• Kelly M. Hudson

Slasherman is Coming to Get Ya!

Todd (Jesse Williams) is a somewhat successful comic book writer/artist who is trying to bring his acclaimed and independent horror series, Slasherman, to an end. He is tortured with the desire to get things right, to finish on a high note, to show the critics the series wasn’t just an empty, gory exercise. His comic was based on the real-life stories of an uncaught serial killer who worked his way down a highway corridor in middle-America. Todd and his girlfriend Kathy (Jordana Brewster) are taking a trip along the footsteps of the real killer because Kathy wants to investigate and document the actual murders while Todd will be making appearances at comic book stores for signings. Todd is using this as a way to get some inspiration and clear his head of torturous images that have lingered since he started the project. They are joined by Todd’s manager and assistant, and it isn’t long after they reach the infamous corridor when a series of killings start occurring, murders that reflect several of the scenes from past Slasherman comics. Has the killer returned? And if so, is he stalking Todd and his friends? Soon, Todd and his group find themselves in trouble, big trouble, with danger lurking around every corner, his trip turning into a bloody nightmare.

Director Jay Baruchel brings the comic book this movie is based on into vivid, neon-drenched, blood-soaked life. There are moments when illustrated comic book pages interact with surreal, real-life drama, and the look and feel of the film is extraordinary. He really strikes a nice balance between reality and unreality and what happens when the two collide. The story itself is compelling; here is an artist seeing his imaginary murders coming to vivid life right before his eyes. Is he somehow responsible for this, and for the lives lost? The violence itself is rather stunning and vicious at times, but the camera doesn’t linger too long on these scenes. Once the brutality is displayed and the point is made, Baruschel doesn’t dwell, and instead moves the story forward. But the gore is good and effective and should please any fan of the wet stuff. As for the story itself, it takes a pleasant twist at the end, one that brings disparate and seemingly meaningless plot pieces together and wraps them up in a perfect bow. All in all, this was a really good flick.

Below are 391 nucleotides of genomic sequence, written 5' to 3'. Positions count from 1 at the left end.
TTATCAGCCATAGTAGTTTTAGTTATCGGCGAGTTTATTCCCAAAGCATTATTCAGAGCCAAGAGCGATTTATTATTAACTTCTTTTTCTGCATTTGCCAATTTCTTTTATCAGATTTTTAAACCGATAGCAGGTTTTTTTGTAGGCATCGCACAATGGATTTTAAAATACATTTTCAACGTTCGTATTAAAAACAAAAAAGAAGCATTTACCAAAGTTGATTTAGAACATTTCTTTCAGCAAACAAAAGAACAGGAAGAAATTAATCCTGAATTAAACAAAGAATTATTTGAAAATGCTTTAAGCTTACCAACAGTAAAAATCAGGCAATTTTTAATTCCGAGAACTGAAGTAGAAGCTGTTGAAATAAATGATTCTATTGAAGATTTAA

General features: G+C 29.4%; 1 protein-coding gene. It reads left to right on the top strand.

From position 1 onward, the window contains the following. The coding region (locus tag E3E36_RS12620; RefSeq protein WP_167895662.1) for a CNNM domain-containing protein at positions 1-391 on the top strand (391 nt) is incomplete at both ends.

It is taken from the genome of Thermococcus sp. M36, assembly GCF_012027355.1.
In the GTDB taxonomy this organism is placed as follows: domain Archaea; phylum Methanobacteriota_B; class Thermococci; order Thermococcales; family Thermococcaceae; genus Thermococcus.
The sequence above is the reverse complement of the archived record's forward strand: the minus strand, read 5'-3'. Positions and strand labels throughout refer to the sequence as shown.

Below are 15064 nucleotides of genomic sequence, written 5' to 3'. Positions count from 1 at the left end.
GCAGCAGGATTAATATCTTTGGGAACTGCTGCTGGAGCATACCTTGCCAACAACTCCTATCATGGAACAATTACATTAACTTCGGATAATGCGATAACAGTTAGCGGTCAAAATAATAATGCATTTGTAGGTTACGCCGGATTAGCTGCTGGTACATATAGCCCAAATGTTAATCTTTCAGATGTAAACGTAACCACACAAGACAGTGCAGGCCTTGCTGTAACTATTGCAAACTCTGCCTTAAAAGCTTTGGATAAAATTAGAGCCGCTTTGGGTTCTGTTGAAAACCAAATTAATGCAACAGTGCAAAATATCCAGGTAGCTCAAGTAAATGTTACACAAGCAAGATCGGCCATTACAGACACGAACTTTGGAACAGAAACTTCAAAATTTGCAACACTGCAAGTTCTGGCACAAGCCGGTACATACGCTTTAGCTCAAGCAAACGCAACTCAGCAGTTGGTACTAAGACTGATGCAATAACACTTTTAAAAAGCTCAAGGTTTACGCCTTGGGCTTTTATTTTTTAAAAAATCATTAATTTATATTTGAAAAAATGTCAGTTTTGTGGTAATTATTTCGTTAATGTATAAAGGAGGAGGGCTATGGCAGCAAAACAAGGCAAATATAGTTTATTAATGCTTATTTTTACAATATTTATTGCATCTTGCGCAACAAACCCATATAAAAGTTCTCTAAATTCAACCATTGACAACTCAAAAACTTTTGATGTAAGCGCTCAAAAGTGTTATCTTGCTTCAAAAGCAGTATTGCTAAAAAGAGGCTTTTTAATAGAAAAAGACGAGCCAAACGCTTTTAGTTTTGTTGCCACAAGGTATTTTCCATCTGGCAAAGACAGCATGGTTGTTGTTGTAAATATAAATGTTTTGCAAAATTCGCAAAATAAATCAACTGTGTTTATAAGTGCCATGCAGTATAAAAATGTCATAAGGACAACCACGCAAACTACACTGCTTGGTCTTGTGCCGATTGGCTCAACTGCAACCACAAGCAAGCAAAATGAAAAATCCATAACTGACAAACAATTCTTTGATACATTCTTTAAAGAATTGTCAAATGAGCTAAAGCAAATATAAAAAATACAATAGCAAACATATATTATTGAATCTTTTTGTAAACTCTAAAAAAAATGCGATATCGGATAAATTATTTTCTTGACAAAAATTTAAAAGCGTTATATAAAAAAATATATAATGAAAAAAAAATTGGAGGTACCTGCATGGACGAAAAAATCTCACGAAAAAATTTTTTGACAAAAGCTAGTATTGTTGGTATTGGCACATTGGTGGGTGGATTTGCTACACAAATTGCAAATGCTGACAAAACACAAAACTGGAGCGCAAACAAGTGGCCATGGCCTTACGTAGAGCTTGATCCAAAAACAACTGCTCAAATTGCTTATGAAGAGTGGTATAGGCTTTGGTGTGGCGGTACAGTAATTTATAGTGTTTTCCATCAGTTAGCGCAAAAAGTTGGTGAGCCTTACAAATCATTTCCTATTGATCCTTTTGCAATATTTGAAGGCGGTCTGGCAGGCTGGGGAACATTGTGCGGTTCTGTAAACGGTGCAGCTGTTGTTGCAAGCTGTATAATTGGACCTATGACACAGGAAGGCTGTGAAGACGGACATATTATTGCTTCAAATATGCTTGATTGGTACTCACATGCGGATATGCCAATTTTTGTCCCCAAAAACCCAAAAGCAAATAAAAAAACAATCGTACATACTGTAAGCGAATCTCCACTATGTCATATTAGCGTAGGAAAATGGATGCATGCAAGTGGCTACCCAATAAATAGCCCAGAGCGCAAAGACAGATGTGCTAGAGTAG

Random Acts of Violence isn’t the kind of movie that I would watch repeatedly. Once was enough, maybe again with some friends. That doesn’t mean it’s a bad film, it’s just a little too greasy to enjoy more than a couple of times. It has a whole Joy Ride vibe and feel to it, minus the humor and double the nihilism. An intelligent and thrilling horror film, this one will get under your skin. It isn’t easy to digest at times, but in the end, it all comes together and when the closing twist, the final blow is delivered, you’ll find yourself waiting for it, just another bloody victim tied to a chair, expecting death.


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